A Fly to Tie & Try in September by Les Lockey 2022
Fly of the Month – September
The Foam Daddy
Hook: Kamasan B110 heavy grub hook, size 10.
Thread: Veevus, 12/0, shade C12, (tan).
Abdomen & Thorax Cover: 2.8mm. orange or tan foam cylinder, trimmed to a point at one end.
Legs: 6 Cock pheasant centre tail fibres, knotted twice.
Wing: 2 Cree cock hackle points.
Hackle: Ginger cock, trimmed below the hook shank, if required.
Thorax: Hare’s Ear Plus dubbing, gold.
Photo 1. Secure the hook in the vice and starting at the eye, wind on the thread in touching turns to opposite the hook point and remove the excess thread. Trim one end of the foam cylinder to a point.
Photo 2. With the pointed end of the foam cylinder extending rearwards for about an inch, tie in the foam cylinder on top of the shank and make a couple of locking thread turns onto the hook shank in front of the foam.
Follow this by dubbing a small amount of the hare’s ear fur onto the thread and wind it on immediately in front and tight up against the foam cylinder to create a small pad. This should cover the thread wraps under the foam and push the remaining foam into an upright position.
Photo 3. Align the tips of 6 knotted pheasant tail fibres and with the fibres equally divided along each side of the abdomen and extending well past the end of the foam body, tie them in securely and remove the waste fibre stubs.
Photo 4. Align the tips of two Cree hackle points and tie them in approximately the same length as the body. Manipulate the hackle points so they splay outwards in a wide V shape and lock in position with figure of eight thread wraps, then remove the excess feathers.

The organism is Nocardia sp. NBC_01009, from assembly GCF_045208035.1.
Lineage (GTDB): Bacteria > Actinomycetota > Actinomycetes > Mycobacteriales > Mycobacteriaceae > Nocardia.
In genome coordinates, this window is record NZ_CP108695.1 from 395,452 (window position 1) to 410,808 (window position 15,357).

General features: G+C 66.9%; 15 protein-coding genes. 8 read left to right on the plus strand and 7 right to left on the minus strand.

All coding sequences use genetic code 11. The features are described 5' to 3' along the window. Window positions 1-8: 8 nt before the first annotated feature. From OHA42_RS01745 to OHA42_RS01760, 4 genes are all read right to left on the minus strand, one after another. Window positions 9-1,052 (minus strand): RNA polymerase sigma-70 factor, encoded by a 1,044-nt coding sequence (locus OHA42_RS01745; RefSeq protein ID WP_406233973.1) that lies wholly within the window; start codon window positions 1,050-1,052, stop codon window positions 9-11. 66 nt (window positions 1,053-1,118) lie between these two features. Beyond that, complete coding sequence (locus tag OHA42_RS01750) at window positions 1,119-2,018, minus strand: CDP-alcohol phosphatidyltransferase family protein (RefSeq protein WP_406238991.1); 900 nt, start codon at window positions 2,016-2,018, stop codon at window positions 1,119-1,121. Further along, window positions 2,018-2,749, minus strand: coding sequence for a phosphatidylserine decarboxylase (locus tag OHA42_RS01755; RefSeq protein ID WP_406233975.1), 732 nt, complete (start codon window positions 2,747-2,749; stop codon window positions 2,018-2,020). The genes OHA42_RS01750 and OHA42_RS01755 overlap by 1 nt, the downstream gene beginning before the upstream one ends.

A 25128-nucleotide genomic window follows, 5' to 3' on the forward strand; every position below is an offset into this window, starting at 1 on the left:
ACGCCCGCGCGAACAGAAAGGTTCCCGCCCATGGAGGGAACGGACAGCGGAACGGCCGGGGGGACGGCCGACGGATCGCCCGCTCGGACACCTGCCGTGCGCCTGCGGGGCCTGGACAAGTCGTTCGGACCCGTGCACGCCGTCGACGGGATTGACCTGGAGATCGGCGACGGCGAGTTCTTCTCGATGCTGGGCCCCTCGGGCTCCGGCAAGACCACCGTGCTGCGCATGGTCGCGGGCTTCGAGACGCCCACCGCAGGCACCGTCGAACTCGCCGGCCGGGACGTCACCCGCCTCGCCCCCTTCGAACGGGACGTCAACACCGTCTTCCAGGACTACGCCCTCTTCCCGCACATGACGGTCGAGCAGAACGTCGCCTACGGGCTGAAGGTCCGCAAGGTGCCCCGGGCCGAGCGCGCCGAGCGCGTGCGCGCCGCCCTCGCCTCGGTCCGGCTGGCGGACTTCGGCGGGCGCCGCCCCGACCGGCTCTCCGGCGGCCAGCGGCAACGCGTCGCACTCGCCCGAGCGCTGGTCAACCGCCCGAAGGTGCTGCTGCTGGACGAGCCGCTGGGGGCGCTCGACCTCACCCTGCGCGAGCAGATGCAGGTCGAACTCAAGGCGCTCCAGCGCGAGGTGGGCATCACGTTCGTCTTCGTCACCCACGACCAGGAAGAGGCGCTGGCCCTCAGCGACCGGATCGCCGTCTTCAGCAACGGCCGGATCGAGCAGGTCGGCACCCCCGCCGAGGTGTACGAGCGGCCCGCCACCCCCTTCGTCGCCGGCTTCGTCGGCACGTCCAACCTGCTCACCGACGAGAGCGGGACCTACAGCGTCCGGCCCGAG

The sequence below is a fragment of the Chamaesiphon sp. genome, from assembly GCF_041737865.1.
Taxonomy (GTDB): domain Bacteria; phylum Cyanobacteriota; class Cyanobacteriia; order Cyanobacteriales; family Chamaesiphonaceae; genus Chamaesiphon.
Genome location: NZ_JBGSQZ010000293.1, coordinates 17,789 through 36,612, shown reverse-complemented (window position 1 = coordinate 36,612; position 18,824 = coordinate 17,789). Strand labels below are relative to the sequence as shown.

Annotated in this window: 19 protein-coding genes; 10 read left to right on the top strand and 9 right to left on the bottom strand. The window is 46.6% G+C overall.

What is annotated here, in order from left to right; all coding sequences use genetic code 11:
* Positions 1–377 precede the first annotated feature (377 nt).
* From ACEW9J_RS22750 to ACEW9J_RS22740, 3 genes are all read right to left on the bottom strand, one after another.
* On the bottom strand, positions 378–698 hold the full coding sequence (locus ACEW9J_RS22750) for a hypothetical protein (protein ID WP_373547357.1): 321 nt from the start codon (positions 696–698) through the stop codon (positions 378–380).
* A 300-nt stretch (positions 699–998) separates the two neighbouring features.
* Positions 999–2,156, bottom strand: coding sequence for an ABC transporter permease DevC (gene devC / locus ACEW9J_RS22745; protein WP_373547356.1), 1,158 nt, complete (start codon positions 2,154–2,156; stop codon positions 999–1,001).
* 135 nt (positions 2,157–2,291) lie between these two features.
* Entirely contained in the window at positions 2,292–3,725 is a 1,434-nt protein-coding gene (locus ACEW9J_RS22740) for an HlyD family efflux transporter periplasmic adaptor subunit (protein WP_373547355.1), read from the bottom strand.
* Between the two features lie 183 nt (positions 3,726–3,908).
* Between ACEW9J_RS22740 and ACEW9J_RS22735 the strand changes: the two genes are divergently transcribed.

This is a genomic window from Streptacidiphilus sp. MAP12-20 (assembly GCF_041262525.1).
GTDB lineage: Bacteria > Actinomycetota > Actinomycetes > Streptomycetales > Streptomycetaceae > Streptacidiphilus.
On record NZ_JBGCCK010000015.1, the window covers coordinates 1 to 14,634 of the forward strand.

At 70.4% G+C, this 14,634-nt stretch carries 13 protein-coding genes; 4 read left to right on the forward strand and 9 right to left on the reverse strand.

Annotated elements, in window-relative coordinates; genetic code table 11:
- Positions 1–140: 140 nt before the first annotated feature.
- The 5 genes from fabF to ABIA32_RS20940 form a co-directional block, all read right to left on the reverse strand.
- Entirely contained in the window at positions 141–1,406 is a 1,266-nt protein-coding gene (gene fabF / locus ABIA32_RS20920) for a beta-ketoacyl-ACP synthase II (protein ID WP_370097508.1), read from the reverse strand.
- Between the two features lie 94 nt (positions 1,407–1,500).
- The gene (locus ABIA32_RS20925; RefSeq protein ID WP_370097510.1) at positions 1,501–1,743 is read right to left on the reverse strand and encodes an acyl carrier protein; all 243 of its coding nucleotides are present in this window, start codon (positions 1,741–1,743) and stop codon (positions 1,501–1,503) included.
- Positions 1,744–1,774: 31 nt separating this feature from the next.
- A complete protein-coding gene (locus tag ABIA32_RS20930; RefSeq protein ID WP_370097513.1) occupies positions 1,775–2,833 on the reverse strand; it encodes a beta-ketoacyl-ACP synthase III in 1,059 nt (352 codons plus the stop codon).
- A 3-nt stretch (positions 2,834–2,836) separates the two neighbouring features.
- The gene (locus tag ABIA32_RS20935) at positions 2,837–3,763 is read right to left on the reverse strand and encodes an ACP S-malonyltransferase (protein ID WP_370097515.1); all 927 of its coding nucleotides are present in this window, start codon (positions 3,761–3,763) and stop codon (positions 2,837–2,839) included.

Photo 5. Using well waxed thread, tie in the cock hackle by its stalk and return the thread to the rear of the thorax.
Photo 6. Dub more dubbing onto the thread and wind on a fairly substantial thorax, stopping about 1mm. from the eye.
Photo 7. Wind the hackle in open turns over the thorax, tie it down securely at the eye, and remove the waste hackle.
Photo 8. Part the hackle fibres on top of the thorax and bring the upright foam forward over the top of the thorax and tie it down securely, finishing off with a couple of locking thread turns in front of the foam and immediately behind the eye.
Photo 9. Apply some varnish to the thread, whip finish through it and cut off the thread. To complete the fly, cut off the excess foam leaving a small stub over the eye.
- A flat tying thread is less likely to cut through the foam, but always make a couple of locking thread turns onto the hook shank in front of the foam to avoid excess pressure being applied to the foam. If using Veevus thread as in the specification, spin the bobbin holder anticlockwise to flatten the thread whenever tying down onto the foam.
- A small dab of superglue can be applied to the hook shank at the tie in point for the foam body which will help to secure the foam and prevent it slipping round the shank.
- Foam cylinders are widely available from good material suppliers, but I prefer to cut my own using a set of Gunville foam cutters (from Upavon Fly Fishing) and deep blocks of Wapsi high density foam.